Aptitudes may not be the best catch-all term; each writer labels them a little differently, but we now have a growing group of writers posing what they believe is required for success in the new century, in this new age.   Pink calls them senses, Gardener minds, Wagner survival skills.   

Here they are, in no particular order of their publication: 
Pink, 2005, Six Senses
“In the Conceptual Age, we will need to complement our L-Directed reasoning by mastering six essential R-Directed aptitudes.  Together, these six high concept-high touch senses can help develop the whole new mind this new era demands.”
1. Not just function but also Design.  
We must be able to create things beautiful, whimsical, or emotionally engaging. 
2. Not just argument, but also Story.   The essence of persuasion, communication, and self-understanding has become the ability also to fashion a compelling narrative. 
3. Not just focus, but also Symphony.  What’s in greatest demand today isn’t analysis but synthesis– seeing the big picture, crossing boundaries, and being able to combine disparate pieces into an arresting new whole. 
4. Not just logic, but also Empathy.  What will distinguish those who thrive will be their ability to understand what makes their fellow man or woman tick, to forge relationships, and to care for others. 
5. Not just seriousness but also Play. Too much sobriety can be bad for your career; in the Conceptual Age, in work and life, we ll need to play. 
6.  Not just accumulation, but also Meaning.  With material plenty, we have been liberated to pursue more significant desires: purpose, transcendence, and spiritual fulfillment. 
Gardner, 2006, Five Minds
1.  The Disciplinary mind:  Individuals without one or more disciplines will not be able to succeed at any demanding workplace and will be restricted to menial tasks.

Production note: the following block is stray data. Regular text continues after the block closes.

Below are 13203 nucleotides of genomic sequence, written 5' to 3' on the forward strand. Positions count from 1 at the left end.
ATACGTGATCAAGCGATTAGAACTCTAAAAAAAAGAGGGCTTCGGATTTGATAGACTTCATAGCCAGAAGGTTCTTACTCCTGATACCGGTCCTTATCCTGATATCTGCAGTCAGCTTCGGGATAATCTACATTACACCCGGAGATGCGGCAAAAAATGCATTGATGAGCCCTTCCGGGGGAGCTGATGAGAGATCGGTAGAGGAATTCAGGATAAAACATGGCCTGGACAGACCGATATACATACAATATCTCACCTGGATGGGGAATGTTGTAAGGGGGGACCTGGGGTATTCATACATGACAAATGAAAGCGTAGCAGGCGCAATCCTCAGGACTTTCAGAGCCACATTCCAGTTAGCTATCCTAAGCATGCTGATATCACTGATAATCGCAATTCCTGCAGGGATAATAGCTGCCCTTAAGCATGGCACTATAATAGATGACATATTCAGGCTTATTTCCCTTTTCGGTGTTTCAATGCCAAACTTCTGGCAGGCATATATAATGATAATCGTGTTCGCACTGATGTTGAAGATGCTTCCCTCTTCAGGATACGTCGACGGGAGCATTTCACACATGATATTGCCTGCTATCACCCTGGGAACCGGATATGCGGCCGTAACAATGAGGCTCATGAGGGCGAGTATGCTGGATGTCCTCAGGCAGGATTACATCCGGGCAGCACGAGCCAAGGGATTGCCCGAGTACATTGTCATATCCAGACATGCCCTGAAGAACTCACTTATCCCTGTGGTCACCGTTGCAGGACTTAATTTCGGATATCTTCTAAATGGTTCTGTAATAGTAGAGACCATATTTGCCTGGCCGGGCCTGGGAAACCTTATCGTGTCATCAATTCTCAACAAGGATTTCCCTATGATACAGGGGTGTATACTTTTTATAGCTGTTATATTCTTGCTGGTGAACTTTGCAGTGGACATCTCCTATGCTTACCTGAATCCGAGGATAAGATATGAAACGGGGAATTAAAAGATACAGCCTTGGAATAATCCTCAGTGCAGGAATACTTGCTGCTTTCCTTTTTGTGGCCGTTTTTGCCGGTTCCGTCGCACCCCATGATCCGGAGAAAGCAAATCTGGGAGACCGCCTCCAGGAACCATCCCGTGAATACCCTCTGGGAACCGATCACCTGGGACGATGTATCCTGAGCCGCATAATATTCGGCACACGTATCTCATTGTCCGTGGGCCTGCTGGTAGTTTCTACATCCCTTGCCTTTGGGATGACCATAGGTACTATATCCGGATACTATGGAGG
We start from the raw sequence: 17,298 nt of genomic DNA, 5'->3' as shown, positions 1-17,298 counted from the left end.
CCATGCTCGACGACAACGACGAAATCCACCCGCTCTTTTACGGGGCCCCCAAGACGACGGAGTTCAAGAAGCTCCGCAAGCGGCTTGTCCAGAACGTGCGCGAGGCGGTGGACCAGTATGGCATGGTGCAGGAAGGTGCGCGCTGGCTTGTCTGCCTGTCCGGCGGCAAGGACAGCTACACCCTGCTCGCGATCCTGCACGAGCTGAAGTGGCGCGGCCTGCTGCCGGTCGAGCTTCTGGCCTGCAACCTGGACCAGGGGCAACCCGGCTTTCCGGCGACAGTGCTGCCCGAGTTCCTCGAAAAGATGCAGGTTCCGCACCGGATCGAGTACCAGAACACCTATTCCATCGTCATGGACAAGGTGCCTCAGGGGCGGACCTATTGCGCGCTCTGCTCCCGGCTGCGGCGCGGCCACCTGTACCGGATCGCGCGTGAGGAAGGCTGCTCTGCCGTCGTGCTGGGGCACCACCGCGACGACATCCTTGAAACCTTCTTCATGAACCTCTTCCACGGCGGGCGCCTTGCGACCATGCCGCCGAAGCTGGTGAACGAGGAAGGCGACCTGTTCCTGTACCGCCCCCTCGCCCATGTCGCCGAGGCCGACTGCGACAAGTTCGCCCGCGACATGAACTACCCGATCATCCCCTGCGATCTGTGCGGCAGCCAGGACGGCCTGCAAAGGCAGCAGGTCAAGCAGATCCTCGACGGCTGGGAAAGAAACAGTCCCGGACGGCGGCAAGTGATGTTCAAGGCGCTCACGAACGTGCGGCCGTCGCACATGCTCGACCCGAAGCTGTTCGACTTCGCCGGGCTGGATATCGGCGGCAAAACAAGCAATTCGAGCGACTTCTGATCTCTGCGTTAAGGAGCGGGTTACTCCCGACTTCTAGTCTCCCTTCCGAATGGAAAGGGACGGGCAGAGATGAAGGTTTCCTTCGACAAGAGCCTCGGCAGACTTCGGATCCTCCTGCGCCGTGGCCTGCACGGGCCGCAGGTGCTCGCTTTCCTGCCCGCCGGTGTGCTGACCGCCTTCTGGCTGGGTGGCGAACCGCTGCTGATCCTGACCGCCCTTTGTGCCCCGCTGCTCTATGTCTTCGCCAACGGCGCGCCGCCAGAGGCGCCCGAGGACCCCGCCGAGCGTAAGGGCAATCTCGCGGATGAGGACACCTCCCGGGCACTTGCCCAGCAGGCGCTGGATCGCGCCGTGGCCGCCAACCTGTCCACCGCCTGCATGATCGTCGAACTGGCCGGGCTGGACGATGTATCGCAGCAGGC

2.  The Synthesizing mind: Individuals without synthesizing capabilities will be overwhelmed by information and unable to make judicious decisions about personal or professional matters. 
3.  The Creating mind.  Individuals without creating capacities will be replaced by computers and will drive away those who do have the creative spark. 
4. The Respectful mind: Individuals without respect will not be worthy of respect by others and will poision the workplace and the common 
5. The Ethical mind: Individuals without ethics will yield a world devoid of decent workers and responsible citizens: none of us will want to live on that desolate planet. 
Partnership for 21st century Skills, 2006, Student Outcomes
21st century Themes:
1. Global Awareness
2.  Financial, Economic, Business, and Entrepreneurial Literacy
3.  Civil Literacy
4. Health Literacy
Learning and Innovation Skills
5. Creativity and Innovation
6. Critical Thinking and Problem Solving
7. Communication and Collaboration

Information, Media, and Technology
8. Information Literacy
9. Media Literacy
10. ICT (Information, Communications, and Technology Literacy). 

Life and Career Skills
11. Flexibility and Adapatability
12 Initiative and Self Direction
13. Social and Cross Cultural Skills
14. Productivity and Accountability
15. Leadership and Responsibility

Sternberg, 2006, The New Three R’s
1. Reasoning:  Planning, Flexibility, Resourcefulness, Critical Thinking. 
2. Resilience
3. Responsibility.
Conley, 2007, Key Cognitive Strategies and Overarching Academic Skills
1. Intellectual Openness
2. Inquisitiveness
3. Analysis
4. Reasoning, argumentation, proof
5. Interpretation
6. Precision and Accuracy
7.  Problemsolving
8. Writing
9. Research

Wagner, 2008, Seven Survival Skills
1. Critical Thinking and Problem Solving
2. Collaboration Across Networks and Leading by Influence
3. Agility and Adaptability 
4. Initiative and Entrepreneurialism
5. Effective Oral and Written Communications
6. Accessing and Analyzing Information
7. Curiosity and Imagination. 
Council for Aid to Education Collegiate Learning Assessment
1. Critical Thinking
2. Analytic Reasoning
3. Written Communication
4.  Problem-solving
Judy Estrin, Closing Innovation Gap, Five Core Values of Innovation
1. Questioning
2. Risk-Taking
3. Openness
4. Patience
5. Trust
Bransford, et. al: How People Learn: Brain, Mind, Experience and School.  (1999)
From the 20th c. literacy skills of simple reading, writing, and calculating, we now need higher order literacy: 
1. thinking and reading critically; 
2. expressing oneself clearly and persuasively; 
3. solving complex problems. 
Know of other lists of 21st century requirements?   Have some suggestions of your own?  Think the lists above are off base in some way.   Use the comment box, add to the conversation!